Do you run to escape everyday stresses? It can backfire, according to new study2023-02-13
Running can be an emotional outlet for many of us, but now, a study warns that relying on it too heavily to de-stress may actually be detrimental to our health.
The research, published in Frontiers in Psychology investigated the relationship between running, wellbeing, and exercise dependence.
The latter is a form of addiction to physical activity, which can cause health issues. What’s really concerning is that the tell-tale signs of this dependence are common in recreational runners.
In a nutshell, the study found that using running to escape from negative experiences may result in becoming exercise-dependent. However, some forms of escapism are positive.
So, how can you tell whether you’re hitting the pavement for the right reasons?
The two different forms of escapism that motivate runners
To put it bluntly, you either run as exploration or evasion. The study noted these as types of positive or negative escapism.
Escapism is essentially providing yourself with an outlet to distract yourself.
Maladaptive escapism is where the individual avoids negative experiences. This is also called self-suppression.
But escapism can also be adaptive, which involves seeking out positive experiences. This is referred to as self-expansion.
‘These two forms of escapism are stemming from two different mindsets, to promote a positive mood, or prevent a negative mood,’ the study authors said.
The paper added: ‘Escapism may either be nourishing for one’s subjective wellbeing, or a threat to it, depending on which motivational mindset the escapism behaviour reflects.’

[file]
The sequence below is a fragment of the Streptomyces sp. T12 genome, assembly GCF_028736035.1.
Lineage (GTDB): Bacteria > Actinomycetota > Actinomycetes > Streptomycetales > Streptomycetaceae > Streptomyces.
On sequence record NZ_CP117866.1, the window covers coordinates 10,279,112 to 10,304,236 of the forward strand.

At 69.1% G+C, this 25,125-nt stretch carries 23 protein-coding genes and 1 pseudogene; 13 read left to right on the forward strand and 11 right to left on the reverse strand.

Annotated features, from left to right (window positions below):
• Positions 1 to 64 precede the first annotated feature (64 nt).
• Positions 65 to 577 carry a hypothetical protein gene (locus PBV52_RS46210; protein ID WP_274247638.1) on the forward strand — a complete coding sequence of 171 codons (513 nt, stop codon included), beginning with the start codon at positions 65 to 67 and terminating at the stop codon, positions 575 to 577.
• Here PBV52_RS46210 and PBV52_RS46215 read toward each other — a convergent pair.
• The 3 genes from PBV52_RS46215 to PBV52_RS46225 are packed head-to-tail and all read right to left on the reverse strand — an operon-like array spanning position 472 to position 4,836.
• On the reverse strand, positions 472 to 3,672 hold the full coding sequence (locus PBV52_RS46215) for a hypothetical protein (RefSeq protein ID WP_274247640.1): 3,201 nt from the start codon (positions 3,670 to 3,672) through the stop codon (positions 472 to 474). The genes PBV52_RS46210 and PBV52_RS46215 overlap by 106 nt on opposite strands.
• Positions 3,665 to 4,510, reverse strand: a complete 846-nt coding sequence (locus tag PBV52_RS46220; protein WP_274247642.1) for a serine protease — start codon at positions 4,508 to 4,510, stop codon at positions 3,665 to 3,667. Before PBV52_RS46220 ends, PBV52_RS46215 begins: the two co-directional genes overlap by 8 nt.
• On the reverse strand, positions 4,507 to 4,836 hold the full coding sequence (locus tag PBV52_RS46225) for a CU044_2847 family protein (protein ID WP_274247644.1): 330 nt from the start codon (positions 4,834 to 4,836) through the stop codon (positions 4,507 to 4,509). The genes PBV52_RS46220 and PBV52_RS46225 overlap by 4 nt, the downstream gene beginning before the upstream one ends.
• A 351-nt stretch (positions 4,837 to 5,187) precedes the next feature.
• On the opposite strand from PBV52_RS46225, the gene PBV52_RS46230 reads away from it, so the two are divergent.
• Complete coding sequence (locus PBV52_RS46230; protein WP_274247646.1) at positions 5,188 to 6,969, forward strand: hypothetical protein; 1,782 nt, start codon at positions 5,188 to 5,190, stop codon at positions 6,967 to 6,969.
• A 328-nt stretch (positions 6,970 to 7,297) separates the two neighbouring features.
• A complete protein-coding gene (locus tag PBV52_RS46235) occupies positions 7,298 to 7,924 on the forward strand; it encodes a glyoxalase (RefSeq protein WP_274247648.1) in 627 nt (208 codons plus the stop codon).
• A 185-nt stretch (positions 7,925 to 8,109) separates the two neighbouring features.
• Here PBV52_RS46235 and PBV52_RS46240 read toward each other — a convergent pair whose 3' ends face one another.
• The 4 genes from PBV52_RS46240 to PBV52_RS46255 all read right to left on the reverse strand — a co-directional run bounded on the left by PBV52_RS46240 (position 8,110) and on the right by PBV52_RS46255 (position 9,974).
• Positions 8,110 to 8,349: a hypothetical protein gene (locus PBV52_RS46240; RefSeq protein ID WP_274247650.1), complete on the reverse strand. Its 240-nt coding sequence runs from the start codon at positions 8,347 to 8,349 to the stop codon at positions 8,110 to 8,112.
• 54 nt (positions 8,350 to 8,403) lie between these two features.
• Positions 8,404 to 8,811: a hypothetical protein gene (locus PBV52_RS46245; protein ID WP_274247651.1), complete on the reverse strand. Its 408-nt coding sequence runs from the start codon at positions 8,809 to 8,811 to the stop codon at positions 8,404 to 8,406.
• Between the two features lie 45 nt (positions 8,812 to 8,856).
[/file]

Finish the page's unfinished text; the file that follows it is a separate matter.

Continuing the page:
Self-suppression leading to exercise dependence
The study recruited 227 recreational runners, with a nearly even split of men and women, with different running habits.
They filled out an escapism scale to determine their leaning towards self-expansion or self-suppression, an exercise dependence scale, and a satisfaction with life scale designed to get an idea of their general wellbeing.
The study found barely any overlap between runners who ran for self-expansion and runners who ran for self-suppression modes of escapism.
Unsurprisingly, those who ran for self-suppression had a much stronger correlation with exercise dependence, while self-expansion runners had a positive relation to wellbeing.
A persons chosen escapism mode wasn’t linked to their age, gender, or amount of time they spent running, but both impacted wellbeing and exercise dependence.
Whether or not a person was considered exercise dependent, a preference for self-expansion was still linked to a more positive sense of their own wellbeing.
A lower wellbeing was found to be both a cause and an outcome of exercise dependency.
So, the next time you’re running to indulge in some escapism, ask yourself if it’s a positive, enriching day dream – or if you’re really just running away from your problems.
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